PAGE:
North Korea's leader Kim Jong Un (L) shakes hands with US President Donald Trump (R) at the start of their historic US-North Korea summit, at the Capella...
Saul Loeb

Trump’s ‘great progress’ with North Korea comes to a sudden halt

Just yesterday, Fox News aired its latest interview with Donald Trump, who told the network what a “great job” he’s doing with North Korea. The comment on the heels of the president’s recent boast that when it comes to the rogue nuclear state, there’s “great progress being made.”

Maybe he shouldn’t have been quite to eager to brag about progress that doesn’t exist.

President Donald Trump said Friday he’s directed Secretary of State Mike Pompeo to delay a trip to North Korea, citing insufficient progress on denuclearization. […]

Trump said he’s asked Pompeo “not to go to North Korea, at this time, because I feel we are not making sufficient progress with respect to the denuclearization of the Korean Peninsula.”

Some independent assessments suggest that North Korea has actually been increasing its nuclear activity.

The American president’s announcement comes just two days after we learned that the International Atomic Energy Association, the United Nations’ atomic agency, said in an annual report that Trump’s outreach to North Korea has not slowed the dictatorship’s development of a nuclear weapons program.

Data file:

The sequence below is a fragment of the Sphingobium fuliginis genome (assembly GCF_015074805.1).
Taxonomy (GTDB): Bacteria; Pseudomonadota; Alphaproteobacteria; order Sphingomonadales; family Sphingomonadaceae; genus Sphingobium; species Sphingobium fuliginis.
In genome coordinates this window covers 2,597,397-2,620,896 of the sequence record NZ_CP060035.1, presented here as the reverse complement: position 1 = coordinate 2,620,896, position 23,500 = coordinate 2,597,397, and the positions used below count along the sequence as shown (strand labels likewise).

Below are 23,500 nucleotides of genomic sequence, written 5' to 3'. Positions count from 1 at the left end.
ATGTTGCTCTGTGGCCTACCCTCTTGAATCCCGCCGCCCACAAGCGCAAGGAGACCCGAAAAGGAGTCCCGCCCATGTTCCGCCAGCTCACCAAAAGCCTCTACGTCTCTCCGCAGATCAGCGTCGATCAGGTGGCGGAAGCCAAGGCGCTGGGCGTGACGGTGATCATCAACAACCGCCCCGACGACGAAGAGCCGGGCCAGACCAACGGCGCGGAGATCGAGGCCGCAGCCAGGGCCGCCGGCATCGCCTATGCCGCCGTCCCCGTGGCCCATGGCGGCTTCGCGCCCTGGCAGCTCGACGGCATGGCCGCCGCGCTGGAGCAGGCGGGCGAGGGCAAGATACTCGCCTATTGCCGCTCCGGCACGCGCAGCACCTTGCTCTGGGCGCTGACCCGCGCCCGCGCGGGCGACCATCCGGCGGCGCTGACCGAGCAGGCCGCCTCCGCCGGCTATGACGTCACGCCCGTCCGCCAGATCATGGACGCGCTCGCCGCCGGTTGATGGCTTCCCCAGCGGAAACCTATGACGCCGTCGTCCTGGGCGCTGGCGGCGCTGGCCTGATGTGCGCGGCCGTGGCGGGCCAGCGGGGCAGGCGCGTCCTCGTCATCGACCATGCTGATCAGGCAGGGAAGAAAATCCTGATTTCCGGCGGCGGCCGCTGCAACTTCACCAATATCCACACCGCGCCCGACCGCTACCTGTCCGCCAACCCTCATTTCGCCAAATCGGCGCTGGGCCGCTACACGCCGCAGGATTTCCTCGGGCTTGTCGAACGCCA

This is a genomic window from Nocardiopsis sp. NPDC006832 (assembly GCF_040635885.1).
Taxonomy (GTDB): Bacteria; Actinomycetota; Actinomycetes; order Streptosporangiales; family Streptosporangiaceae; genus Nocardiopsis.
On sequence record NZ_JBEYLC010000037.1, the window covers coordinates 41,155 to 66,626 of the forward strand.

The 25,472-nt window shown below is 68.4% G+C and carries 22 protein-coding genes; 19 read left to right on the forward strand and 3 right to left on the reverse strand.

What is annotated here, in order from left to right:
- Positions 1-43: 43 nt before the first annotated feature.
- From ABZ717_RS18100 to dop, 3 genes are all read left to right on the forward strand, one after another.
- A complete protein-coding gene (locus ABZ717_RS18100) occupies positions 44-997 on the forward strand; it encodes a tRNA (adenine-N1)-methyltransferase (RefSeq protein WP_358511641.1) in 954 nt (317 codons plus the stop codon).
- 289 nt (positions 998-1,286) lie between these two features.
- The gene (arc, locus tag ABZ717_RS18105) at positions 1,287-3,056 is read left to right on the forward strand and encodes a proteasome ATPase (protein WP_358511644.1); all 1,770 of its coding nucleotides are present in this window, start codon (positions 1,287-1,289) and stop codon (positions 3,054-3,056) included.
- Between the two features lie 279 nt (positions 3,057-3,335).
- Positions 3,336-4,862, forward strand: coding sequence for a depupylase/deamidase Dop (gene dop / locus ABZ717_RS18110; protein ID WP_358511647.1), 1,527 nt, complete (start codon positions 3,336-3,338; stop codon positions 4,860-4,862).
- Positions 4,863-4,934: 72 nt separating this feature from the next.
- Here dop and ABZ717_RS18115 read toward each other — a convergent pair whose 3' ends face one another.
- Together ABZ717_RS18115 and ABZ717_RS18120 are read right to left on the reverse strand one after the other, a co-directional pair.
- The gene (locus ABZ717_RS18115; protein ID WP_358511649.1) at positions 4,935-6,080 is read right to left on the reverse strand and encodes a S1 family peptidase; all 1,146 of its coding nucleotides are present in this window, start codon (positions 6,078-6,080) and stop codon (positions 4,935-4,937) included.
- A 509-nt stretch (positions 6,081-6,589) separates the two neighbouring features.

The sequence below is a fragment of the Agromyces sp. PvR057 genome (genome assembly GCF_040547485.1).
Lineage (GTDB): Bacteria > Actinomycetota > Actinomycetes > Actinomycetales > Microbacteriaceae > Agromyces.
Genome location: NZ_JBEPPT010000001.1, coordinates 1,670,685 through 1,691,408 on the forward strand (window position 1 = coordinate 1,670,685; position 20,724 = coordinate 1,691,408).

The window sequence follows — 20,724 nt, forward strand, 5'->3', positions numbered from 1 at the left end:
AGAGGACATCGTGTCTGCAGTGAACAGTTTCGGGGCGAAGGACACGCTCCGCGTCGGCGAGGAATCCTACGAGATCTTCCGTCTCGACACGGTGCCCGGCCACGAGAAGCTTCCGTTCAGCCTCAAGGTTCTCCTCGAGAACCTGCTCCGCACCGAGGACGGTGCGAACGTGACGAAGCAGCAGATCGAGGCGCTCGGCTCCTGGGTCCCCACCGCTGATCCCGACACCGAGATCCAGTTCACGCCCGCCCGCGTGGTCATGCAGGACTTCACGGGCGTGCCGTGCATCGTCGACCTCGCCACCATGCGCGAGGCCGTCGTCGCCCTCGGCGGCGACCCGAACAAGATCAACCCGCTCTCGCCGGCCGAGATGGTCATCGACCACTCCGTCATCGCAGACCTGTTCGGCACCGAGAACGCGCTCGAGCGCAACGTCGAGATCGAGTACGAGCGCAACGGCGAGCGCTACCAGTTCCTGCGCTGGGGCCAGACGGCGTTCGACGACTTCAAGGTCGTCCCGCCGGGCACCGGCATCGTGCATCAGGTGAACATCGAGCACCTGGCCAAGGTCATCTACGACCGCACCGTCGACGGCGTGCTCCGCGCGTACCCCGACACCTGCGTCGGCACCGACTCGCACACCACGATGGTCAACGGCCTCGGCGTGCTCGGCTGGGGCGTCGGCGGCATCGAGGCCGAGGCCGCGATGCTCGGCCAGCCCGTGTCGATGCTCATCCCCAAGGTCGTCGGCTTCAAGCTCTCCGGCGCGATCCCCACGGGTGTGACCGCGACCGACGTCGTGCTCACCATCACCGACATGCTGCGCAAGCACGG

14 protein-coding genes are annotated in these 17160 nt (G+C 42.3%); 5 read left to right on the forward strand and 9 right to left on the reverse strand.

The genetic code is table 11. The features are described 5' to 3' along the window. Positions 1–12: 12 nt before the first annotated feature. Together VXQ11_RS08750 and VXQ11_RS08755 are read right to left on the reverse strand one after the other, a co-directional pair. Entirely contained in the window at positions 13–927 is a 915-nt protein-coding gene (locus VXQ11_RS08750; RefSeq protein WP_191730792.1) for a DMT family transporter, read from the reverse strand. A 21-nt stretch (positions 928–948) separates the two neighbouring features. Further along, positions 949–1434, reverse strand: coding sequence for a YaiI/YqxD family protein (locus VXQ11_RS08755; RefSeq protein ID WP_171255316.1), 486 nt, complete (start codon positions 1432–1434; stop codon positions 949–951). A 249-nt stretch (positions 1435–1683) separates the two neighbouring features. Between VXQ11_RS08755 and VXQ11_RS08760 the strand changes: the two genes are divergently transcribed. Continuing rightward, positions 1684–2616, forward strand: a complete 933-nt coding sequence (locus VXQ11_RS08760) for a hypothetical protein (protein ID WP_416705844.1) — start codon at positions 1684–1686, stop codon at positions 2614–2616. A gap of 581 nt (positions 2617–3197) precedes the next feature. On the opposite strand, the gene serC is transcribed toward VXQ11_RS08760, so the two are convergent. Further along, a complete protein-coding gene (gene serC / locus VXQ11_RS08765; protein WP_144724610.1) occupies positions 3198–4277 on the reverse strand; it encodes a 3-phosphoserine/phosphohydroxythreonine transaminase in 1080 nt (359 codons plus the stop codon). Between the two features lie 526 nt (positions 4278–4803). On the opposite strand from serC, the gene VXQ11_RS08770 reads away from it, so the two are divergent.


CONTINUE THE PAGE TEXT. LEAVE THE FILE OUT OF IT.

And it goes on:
Also, three weeks ago, the Washington Post reported that U.S. intelligence officials have seen evidence of North Korea “constructing new missiles at a factory that produced the country’s first intercontinental ballistic missiles capable of reaching the United States.”

What was that Trump was saying about the “great job” he’s done?

It seemed obvious from the outset that Donald Trump was making a mistake by prematurely claiming a triumph on North Korea. Despite the circumstances, though, as regular readers know, the American president assured the world that he’d “solved” the problem posed by the rogue nuclear state, to the point that North Korea is no longer a threat.

“President Obama said that North Korea was our biggest and most dangerous problem,” Trump declared last month. “No longer – sleep well tonight!”

As recently as late June. Trump suggested that he considered skepticism of his policy toward North Korea to be “almost treasonous.”

All of this rhetoric seemed misguided at the time. It seems a little worse now.